Resume Help/Interview Mistakes

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Question
Dear Ralph,

I have talked to some of my friends who have recently interviewed for jobs.  Their experiences seem to be all over the place, so I'm not sure what the best way is to prepare for an interview.  Do you have any ideas about common mistakes made in interviews or best ways to prepare for them?  Thanks.

Answer
Hi John,

Congratulations! It sounds like you must have done some good things in that respect or you wouldn't have been given an interview.  The other good news is that you must have done your application package properly so part of the interview work is already done.  

If your resume and cover letter were properly done, you have probably already noted the institution's needs for this particular job and have described to them how your qualifications, skills, and education meet those needs.  If so, good work!  What you should now do in preparation is to think a bit about the institution's job description and put yourself in the position of the interviewer (or the interview committee if that is the situation).  What questions would you ask an applicant?  How would you determine if that person fits the needs you have to fill?  How can you determine (by your questions) the suitability of the candidate to be the best fit?

Once you have given the job description a serious, in-depth look, devise questions that you think you could be asked.  If you get stuck, write me at the email address below and I'll give you some suggestions.  Write each question on an index card and then list a few of your "talking points" (the things you want to be sure to convey to the interviewer about yourself) on the back of the card.  Come up with at least 20 of those.  Give the packet of cards to a person you can trust to give you an honest opinion and have them ask you the questions.  They should be sure you hit your talking points that you have on the back of each card.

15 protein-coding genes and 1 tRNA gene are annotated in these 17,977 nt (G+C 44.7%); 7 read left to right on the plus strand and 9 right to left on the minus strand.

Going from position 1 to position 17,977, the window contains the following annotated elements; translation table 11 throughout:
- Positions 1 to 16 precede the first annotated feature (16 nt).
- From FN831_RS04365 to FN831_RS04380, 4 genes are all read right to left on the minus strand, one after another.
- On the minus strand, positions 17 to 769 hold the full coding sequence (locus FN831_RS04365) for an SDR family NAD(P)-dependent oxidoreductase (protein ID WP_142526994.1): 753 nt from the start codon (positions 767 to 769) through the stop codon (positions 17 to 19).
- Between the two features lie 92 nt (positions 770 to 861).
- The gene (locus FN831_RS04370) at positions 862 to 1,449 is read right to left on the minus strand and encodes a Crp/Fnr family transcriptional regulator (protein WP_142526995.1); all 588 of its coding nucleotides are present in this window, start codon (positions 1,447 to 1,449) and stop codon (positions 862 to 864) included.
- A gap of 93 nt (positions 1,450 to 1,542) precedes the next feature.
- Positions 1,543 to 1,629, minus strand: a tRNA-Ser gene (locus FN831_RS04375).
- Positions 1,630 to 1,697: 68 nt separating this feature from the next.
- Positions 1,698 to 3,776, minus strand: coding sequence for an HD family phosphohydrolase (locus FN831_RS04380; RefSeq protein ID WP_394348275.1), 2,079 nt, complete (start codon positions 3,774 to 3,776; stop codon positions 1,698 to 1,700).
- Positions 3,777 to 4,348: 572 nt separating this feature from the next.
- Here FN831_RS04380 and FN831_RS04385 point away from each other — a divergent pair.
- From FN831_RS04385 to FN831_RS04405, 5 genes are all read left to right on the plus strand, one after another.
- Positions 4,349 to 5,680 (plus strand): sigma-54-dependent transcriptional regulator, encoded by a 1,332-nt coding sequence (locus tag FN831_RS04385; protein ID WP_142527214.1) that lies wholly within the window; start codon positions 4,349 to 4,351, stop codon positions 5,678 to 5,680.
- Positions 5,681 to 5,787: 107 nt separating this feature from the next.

Do this as many times as it takes you to get comfortable with your responses.  You do NOT have to make this canned, just planned.  You want to eliminate the conversational "fillers" that we all use sometimes ("uh" and "you know") and instead be confident with your responses.  The interviewer or committee actually want you to have planned your responses.  Again, they should not be learned word-for-word but rather they need to be planned so you come across as professionally prepared.

Don't forget to research the institution and the people who run it.  If you can find out who will be doing the interviewing before hand, so much the better.  It doesn't mean you're going to use every bit of info you find, but you should certainly be prepared if a question such as "How do you see your role in our XYZ program?" comes up.  If you are not aware of "program XYZ" they will likely conclude you haven't done the research you should have done and are, therefore, not adequately prepared.  You might be amazed at the number of people I have interviewed over the years who had little to no idea of what we actually did.  Not a good sign.

If you do your research and rehearsal, you will be ahead of 90% of the rest of the applicants.  No kidding.  So, get to it and let me know if I can help further.  Good luck!

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Ralph D. Converse, Ph.D.

Expertise

I can answer questions about general job searches, resume construction, crafting an effective cover letter, and how to prepare for, and conduct, a winning interview. My speciality is the field of education, but I also have extensive background in business and administration. I know what works and what doesn't work and I can make your application package stand out from the rest ... because that is what you have to do.

Experience

I have interviewed for, and held, dozens of jobs in a career going back more than 42 years. I have taught at all educational levels including middle school, high school, community college, and university. In more than 42 years of experience on both sides of the job-search process, I have interviewed hundreds of applicants and have reviewed literally tens of thousands of job application packages. I am the author of 12 Mistakes That Got Your Job Application Rejected ... And How To Fix Them! I conduct workshops for job seekers in a variety of locations every year.

Publications
Music Educator's Journal, Teaching Music, Music and American Culture (forthcoming, 2013), Last Teacher Standing: The Job is Yours Now! and 12 Mistakes That Got Your Job Application Rejected ... And How To Fix Them!

Education/Credentials
B.A. New Mexico State University; M.Mus. Southern Illinois University; Ph.D. University of California and University of North Texas

Past/Present Clients
Thousands of individuals

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